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After years of uneventful to depressing seasons, the Florida Panthers are building a winning culture to revive fans’ faith in their local hockey team.
Ice water quickly turns to just water, which becomes lukewarm within a matter of minutes in the Florida heat. The Panthers hockey team has been rejected by nature in this same manner with a presence that started out solid, but quickly melted to mediocrity. With failed seasons that have even caused the team to become the first in history to miss the playoffs for nearly a decade, it’s reason to think hockey just simply doesn’t belong in South Florida. But with a revamped roster and visionary leadership, the team is on a mission to prove hockey has a place in the Sunshine State.
The Florida Panthers, historically relegated to the bench in popularity and fan appeal behind the Miami Dolphins, the Heat and even the Marlins, is gaining a significant and growing foothold in the hearts and minds of long-time hockey enthusiasts and those who are being introduced to the sport for the first time.
Hockey has recently acquired a major presence in South Florida as the Panthers have risen from the ashes to become one of the NHL’s premier and highly regarded teams during its successful 2015-16 season that resulted in the team’s championship in the Atlantic Division.
The sport itself is becoming chic—kids are asking parents to locate the nearest rinks, and where to buy the best sticks, pads and skates.
But it wasn’t always this way.
Blockbuster Video magnate and former Dolphins and Marlins owner Wayne Huizenga was awarded an NHL franchise for Miami in 1992. Big-time NHL names, such as the New York Islanders’ Bill Torrey and the Philadelphia Flyers’ Bobby Clarke, were hired to run the league’s newest expansion franchise.
The early returns were favorable. The 1993-94 team finished just two points below .500 and barely missed securing a final playoff spot in the East.
Just two years later, the Panthers became a hot item—locally and worldwide.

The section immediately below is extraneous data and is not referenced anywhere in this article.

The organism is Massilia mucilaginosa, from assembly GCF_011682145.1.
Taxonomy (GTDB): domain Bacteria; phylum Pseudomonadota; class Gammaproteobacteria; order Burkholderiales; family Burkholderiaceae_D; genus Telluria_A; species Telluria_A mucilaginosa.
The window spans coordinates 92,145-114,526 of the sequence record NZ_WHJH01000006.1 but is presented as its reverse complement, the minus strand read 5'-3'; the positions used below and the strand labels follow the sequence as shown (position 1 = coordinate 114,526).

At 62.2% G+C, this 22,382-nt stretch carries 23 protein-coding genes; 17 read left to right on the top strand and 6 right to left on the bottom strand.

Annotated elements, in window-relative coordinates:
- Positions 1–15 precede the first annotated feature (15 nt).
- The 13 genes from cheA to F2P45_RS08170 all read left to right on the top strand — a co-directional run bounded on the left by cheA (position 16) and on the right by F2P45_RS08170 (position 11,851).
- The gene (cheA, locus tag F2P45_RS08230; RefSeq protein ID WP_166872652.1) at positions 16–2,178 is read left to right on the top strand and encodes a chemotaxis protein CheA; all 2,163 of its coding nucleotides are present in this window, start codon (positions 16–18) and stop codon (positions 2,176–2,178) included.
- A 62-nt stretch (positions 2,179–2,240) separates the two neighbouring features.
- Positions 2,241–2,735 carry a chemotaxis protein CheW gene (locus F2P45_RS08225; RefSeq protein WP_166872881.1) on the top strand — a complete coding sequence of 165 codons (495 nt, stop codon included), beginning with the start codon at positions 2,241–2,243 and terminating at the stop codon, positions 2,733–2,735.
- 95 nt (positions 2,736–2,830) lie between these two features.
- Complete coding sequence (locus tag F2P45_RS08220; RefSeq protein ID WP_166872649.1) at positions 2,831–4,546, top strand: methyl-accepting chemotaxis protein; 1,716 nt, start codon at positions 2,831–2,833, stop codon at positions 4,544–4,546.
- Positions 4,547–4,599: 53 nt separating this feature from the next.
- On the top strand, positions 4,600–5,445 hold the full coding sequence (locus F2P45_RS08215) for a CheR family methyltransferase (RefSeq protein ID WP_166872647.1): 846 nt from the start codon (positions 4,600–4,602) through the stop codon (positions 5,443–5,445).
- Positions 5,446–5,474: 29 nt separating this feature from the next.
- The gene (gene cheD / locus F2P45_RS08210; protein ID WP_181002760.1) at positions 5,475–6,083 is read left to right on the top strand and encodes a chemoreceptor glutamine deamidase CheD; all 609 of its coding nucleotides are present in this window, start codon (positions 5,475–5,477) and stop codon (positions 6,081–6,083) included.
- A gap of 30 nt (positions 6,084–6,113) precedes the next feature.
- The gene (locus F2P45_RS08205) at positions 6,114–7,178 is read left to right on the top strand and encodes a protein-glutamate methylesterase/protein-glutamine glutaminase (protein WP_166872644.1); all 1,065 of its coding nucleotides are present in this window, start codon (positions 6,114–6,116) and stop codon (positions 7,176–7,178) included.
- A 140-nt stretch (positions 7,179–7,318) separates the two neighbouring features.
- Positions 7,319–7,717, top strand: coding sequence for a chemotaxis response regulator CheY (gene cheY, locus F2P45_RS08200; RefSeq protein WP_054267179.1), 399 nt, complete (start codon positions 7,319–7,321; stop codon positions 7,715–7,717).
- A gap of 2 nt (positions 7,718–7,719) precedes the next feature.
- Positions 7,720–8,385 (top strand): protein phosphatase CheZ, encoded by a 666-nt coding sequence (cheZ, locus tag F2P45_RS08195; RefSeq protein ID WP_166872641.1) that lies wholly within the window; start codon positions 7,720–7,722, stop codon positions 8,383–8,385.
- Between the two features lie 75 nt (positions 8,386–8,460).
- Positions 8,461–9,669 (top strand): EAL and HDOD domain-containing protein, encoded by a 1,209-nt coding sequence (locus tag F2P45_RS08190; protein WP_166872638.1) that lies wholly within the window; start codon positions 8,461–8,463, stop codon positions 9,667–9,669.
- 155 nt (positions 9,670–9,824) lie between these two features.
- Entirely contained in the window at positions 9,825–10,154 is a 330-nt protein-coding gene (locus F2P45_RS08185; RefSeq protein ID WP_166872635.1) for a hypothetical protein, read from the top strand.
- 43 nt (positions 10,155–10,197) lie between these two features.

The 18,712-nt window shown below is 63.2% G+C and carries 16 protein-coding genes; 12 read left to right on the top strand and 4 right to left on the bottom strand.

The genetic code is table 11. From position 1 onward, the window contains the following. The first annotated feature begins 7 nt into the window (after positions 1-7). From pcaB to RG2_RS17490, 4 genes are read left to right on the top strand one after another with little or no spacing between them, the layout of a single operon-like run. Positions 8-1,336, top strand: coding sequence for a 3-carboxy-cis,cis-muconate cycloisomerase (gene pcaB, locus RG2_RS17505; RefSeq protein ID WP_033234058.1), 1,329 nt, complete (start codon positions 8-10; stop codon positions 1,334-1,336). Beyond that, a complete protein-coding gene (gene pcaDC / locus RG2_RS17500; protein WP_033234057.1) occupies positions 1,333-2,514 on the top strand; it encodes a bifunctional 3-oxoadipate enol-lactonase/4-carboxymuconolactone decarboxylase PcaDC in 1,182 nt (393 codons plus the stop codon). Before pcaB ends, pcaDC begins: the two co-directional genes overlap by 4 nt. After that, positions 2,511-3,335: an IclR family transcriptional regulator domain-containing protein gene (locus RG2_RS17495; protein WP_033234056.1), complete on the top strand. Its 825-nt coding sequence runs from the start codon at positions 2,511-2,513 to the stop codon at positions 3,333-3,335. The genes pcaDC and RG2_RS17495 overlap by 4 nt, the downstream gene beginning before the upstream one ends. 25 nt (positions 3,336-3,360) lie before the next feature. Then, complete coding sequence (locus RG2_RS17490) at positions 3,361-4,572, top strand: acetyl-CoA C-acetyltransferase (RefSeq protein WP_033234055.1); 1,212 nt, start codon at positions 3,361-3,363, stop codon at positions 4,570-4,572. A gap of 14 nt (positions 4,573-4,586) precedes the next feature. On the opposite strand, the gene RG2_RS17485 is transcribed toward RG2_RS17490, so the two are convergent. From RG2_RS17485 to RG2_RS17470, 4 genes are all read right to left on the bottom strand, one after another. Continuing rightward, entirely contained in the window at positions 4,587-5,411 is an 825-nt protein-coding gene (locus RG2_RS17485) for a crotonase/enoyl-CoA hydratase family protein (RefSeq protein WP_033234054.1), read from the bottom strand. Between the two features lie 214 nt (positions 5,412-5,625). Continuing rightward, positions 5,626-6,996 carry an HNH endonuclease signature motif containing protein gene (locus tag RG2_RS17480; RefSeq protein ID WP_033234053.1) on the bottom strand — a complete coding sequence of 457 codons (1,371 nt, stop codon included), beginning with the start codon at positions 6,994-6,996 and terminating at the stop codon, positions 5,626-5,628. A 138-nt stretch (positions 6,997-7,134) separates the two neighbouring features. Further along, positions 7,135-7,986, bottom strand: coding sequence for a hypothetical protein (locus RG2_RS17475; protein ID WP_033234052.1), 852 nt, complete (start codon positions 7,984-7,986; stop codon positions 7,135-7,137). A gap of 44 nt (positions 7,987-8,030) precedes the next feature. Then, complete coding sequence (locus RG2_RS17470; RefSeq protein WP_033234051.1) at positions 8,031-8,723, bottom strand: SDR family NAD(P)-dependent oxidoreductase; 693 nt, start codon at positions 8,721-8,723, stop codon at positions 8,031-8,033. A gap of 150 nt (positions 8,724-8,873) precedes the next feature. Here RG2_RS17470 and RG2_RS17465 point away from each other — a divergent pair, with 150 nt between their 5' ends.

On the night of the 1995-96 opener, fan favorite Scott Mellanby struck and killed an unwelcome locker room guest: a large, adult rat. That night, Mellanby scored two goals and thus was born a nighty infusion of thousands of disposal rubber rats thrown on home ice by an enthusiastic fan base that couldn’t get enough of Florida’s newest pro team.
In fact, “rodent luck” was attributed by many as the reason the Panthers went all the way to the Stanley Cup finals before being swept by the Colorado Avalanche in four games.
Nothing, though, was the same after the rat pack hysteria subsided.
Mediocrity set in, and losing became habit for the Panthers throughout the remainder of the ’90s and into the 21st century.
Players came and went through revolving doors. Some became NHL all-stars, such as Roberto Luongo, Tomáš Vokoun and Olli Jokinen, but the team itself kept missing the playoffs and the fans stayed home.
In 2009-10, the Panthers became the first NHL team in history to miss the playoffs for nine consecutive years.
Major changes became necessary.
The Panthers’ fortune turned around when Dale Tallon was hired in 2010 as the general manager. The team responded by winning its first ever Southeast Division title.
And last season, with team scoring leaders Aleksander Barkov and Vincent Trocheck, the Panthers finished atop the Atlantic Conference.
Being knocked out of the playoffs in the first round by the New York Islanders in six games was disappointing, but it didn’t put a damper on the team’s high hopes entering this year’s campaign.
An aggressive off-season saw the Cats stockpile outstanding talent such as Keith Yandle, Jason Demers and James Reimer. Another Stanley Cup Finals appearance could soon become reality.